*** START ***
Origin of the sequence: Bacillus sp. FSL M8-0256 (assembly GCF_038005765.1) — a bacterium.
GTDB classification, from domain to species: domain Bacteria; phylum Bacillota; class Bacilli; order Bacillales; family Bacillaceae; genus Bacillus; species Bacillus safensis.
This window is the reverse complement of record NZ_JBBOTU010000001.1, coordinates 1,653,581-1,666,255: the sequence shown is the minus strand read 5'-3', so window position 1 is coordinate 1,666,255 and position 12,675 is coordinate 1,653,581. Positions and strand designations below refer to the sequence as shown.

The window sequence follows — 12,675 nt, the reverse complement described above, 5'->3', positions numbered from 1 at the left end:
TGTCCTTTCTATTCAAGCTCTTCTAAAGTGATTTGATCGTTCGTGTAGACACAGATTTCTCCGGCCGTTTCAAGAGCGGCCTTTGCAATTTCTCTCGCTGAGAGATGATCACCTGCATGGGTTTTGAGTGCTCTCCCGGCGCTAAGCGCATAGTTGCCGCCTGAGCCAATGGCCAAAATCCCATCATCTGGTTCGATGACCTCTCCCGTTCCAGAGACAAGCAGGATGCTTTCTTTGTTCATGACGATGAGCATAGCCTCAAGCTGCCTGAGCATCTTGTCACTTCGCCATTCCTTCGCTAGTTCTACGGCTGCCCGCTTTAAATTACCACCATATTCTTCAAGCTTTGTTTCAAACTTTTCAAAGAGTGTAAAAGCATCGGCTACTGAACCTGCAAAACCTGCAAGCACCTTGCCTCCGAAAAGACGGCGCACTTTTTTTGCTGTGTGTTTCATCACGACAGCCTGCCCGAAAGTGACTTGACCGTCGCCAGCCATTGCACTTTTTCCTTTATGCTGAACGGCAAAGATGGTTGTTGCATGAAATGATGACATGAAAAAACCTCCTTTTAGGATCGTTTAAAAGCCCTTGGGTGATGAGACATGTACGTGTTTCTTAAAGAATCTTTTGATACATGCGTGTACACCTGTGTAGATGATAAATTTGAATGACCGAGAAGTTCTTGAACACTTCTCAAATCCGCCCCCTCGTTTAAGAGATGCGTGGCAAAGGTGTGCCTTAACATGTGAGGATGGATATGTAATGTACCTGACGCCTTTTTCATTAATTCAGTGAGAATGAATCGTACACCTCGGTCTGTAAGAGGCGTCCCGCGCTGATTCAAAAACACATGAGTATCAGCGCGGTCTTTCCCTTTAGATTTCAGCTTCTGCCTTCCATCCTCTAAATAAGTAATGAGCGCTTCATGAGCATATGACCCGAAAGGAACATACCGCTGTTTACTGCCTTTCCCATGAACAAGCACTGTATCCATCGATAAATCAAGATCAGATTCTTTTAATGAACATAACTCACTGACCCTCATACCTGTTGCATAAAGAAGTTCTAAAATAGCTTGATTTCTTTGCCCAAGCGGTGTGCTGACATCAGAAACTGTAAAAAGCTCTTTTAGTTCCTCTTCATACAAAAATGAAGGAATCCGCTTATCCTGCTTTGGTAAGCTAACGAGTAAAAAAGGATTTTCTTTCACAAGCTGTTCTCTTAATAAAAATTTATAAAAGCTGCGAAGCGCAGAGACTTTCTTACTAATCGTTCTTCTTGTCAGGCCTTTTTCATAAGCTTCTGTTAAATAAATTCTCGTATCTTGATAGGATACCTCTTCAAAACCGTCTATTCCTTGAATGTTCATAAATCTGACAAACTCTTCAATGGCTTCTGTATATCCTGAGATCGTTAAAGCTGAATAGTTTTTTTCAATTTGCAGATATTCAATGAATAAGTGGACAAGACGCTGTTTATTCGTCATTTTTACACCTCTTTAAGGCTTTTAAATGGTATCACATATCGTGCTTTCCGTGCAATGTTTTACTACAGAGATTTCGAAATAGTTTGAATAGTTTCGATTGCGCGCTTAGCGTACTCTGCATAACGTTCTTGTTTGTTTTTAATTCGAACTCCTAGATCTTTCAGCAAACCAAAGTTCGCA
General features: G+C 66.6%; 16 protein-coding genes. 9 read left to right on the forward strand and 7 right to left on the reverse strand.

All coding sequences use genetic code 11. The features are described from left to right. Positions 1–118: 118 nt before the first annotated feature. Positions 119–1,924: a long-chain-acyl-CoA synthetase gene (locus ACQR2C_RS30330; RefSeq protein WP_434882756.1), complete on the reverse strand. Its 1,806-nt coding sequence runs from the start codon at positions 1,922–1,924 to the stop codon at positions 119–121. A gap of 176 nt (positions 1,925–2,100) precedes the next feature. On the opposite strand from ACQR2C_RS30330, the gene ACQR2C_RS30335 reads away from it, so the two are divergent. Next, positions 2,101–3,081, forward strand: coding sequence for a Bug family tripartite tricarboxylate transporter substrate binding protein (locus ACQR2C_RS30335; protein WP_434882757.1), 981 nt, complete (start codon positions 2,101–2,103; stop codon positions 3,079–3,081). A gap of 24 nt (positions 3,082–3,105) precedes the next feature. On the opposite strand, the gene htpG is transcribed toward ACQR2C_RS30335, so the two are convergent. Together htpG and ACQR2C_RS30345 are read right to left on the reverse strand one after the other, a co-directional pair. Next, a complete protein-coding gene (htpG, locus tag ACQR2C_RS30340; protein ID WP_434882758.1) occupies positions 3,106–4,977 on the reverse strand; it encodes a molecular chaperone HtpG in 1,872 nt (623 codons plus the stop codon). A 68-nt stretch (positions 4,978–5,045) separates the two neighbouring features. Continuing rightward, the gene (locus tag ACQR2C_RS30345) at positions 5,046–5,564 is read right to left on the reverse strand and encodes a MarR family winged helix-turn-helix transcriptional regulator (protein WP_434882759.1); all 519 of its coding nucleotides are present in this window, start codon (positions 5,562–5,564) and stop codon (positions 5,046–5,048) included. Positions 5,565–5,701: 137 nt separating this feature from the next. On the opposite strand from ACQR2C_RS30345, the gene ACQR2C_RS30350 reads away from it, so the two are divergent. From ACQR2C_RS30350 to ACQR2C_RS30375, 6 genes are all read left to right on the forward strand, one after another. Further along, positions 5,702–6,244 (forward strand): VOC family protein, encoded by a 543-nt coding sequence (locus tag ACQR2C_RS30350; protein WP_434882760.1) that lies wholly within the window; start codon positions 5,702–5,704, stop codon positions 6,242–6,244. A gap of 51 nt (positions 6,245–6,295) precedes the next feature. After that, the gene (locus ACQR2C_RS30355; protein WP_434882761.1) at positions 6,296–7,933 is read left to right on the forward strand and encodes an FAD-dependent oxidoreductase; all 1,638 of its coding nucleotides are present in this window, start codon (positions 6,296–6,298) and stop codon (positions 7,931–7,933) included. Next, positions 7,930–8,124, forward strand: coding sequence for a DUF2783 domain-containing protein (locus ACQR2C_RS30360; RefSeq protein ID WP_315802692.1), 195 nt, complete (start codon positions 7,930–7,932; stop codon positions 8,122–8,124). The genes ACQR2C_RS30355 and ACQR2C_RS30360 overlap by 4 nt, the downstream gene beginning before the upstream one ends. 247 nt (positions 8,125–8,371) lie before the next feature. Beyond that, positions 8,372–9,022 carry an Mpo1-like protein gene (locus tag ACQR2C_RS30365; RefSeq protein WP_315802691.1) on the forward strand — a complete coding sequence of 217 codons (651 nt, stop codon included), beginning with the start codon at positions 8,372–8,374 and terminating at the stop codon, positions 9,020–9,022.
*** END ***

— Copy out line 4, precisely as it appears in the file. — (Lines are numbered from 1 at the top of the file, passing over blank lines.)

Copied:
The window sequence follows — 12,675 nt, the reverse complement described above, 5'->3', positions numbered from 1 at the left end: